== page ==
This week’s reviews are dystopian
Shane Saunders goes off the rails.
Shane Saunders on a documentary 65 million years in the making.
James Bartlett drives across a dusty, deserted land
DIR: Ari Folman • WRI: James Gunn, Nicole Perlman • PRO: Reinhard Brundig, Sébastien Delloye, Piotr Dzieciol, Ari Folman, David Grumbach, Eitan Mansuri, Robin Wright • DOP: Michal Englert • ED:Nili Feller • DES: David Polonsky • MUS: Max Richter • CAST: Robin Wright, Harvey Keitel
Robin Wright (as herself) is an ageing actress well past the peak of her acting career. Contracted with Miramount, a big budget film company, Wright has been offered one final contract. A contract that will allow her to live on as an actress by a process known as ‘scanning’. This process will see her digitally re-mastered and living on as computer code to appear in films as often as the studio sees fit. There’s only one condition… Robin Wright the living breathing human may never act again.
The premise for Ari Forman’s latest offering is a very interesting one. A struggling actress trying to make ends meet with a son carrying a rare disease must sign a deal to save her family whilst ultimately killing her career.
Wright really is a superb actress and turns in an incredible performance. The scanning sequence is hauntingly beautiful as hundreds of cameras capture every joyful and sorrowful expression of Wright’s various emotions in one of the film’s most poignant scenes.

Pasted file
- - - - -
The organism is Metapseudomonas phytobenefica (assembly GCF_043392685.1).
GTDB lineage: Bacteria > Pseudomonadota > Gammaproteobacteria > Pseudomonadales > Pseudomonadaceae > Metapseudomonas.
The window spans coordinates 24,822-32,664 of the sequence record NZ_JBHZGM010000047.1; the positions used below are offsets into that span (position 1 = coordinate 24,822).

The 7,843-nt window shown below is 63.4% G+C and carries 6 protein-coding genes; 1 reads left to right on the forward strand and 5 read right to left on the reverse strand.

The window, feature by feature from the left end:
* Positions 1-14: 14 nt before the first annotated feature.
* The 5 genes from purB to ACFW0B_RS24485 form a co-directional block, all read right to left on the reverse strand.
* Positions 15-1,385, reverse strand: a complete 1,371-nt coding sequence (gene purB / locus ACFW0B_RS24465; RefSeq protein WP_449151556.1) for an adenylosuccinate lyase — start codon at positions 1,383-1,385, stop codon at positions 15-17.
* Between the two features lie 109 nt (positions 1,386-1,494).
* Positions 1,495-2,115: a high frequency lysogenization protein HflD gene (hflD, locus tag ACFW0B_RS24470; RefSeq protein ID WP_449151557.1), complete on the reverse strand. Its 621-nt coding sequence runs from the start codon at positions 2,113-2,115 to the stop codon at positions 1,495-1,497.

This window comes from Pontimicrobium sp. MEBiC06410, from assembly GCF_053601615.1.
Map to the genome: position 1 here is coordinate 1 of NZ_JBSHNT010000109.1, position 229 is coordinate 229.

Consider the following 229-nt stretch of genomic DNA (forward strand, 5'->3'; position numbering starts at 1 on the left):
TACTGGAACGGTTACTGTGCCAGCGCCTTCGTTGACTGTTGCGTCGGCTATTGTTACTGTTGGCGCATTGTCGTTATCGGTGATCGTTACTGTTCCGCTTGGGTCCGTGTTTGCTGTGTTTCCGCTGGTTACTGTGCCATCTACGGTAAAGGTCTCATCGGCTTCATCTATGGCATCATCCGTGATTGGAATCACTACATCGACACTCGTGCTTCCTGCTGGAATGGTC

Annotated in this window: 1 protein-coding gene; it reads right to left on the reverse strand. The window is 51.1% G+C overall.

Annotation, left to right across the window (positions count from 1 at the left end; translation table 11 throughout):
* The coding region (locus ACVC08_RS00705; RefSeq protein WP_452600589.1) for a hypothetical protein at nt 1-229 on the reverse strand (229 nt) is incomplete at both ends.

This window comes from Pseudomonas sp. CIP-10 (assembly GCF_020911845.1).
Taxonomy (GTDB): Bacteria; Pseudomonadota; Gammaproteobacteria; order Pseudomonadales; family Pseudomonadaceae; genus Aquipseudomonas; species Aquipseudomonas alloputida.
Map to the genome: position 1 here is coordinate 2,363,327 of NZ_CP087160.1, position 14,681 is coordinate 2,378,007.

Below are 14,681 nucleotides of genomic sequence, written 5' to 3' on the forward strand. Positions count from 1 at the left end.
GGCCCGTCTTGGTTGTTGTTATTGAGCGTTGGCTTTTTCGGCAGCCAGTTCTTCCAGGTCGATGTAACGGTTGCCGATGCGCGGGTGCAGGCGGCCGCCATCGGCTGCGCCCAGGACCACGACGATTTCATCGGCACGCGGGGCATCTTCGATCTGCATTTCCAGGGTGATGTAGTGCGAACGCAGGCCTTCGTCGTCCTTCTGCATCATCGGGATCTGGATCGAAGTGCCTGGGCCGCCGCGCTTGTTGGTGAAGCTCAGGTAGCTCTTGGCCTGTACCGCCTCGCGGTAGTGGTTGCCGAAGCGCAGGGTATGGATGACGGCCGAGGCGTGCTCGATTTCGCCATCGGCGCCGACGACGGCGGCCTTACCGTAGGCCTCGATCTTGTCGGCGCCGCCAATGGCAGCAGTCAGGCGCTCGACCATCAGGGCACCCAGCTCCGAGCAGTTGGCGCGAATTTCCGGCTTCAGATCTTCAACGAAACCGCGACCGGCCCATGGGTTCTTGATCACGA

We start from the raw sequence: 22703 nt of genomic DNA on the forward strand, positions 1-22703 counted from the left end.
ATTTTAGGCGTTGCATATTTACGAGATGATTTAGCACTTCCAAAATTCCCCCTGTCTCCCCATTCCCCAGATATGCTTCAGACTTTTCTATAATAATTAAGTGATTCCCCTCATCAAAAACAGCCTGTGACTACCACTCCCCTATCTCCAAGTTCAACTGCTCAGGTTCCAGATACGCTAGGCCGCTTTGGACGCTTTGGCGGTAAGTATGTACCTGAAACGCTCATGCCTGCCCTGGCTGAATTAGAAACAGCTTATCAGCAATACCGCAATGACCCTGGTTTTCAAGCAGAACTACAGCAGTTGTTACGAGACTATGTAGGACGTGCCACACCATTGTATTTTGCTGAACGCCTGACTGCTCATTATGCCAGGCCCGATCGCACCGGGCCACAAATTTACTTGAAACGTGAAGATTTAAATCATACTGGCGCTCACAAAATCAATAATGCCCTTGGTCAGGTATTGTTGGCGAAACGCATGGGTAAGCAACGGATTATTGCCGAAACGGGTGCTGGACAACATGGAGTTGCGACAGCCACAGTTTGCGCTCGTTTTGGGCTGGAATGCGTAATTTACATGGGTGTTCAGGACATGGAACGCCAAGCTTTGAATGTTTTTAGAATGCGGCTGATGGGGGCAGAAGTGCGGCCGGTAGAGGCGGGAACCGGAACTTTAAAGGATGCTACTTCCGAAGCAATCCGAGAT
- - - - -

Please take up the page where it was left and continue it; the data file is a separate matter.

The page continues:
Folman’s look at modern cinema and how film production may come to pass is a really insightful one and really challenges the question as to how much do big film studios really value their actors and actresses in a money hungry environment.
The film picks up 20 years later and unfortunately here is where the film really loses its way.
Wright is summoned to a gathering with Miramount big-wigs to discuss her contract in what is deemed an “animated zone only” by a security guard to the hotel entrance.
One quick sniff of a hallucinogenic and the audience is greeted to a bizarre animated world of odd creatures and odd people which Wright describes as “an addict on a bad acid trip”.
The film abandons its original look at film production and the idea of actors and actresses becoming obsolete in favour of imagery and how we as people aspire to be others than be true to ourselves.
It is completely off the rails and not in a good way. With all due respect, the animation is incredibly well done and is absolutely breathtaking. However, the story in the second part of the film does not match the initial heights the film sets itself.
It’s not that The Congress is a bad film rather that it’s too imaginative for its own good and herein is the film’s downfall and finds itself down a path that it ultimately can’t get back from.
15A (See IFCO for details)
The Congress is released on 15th August 2014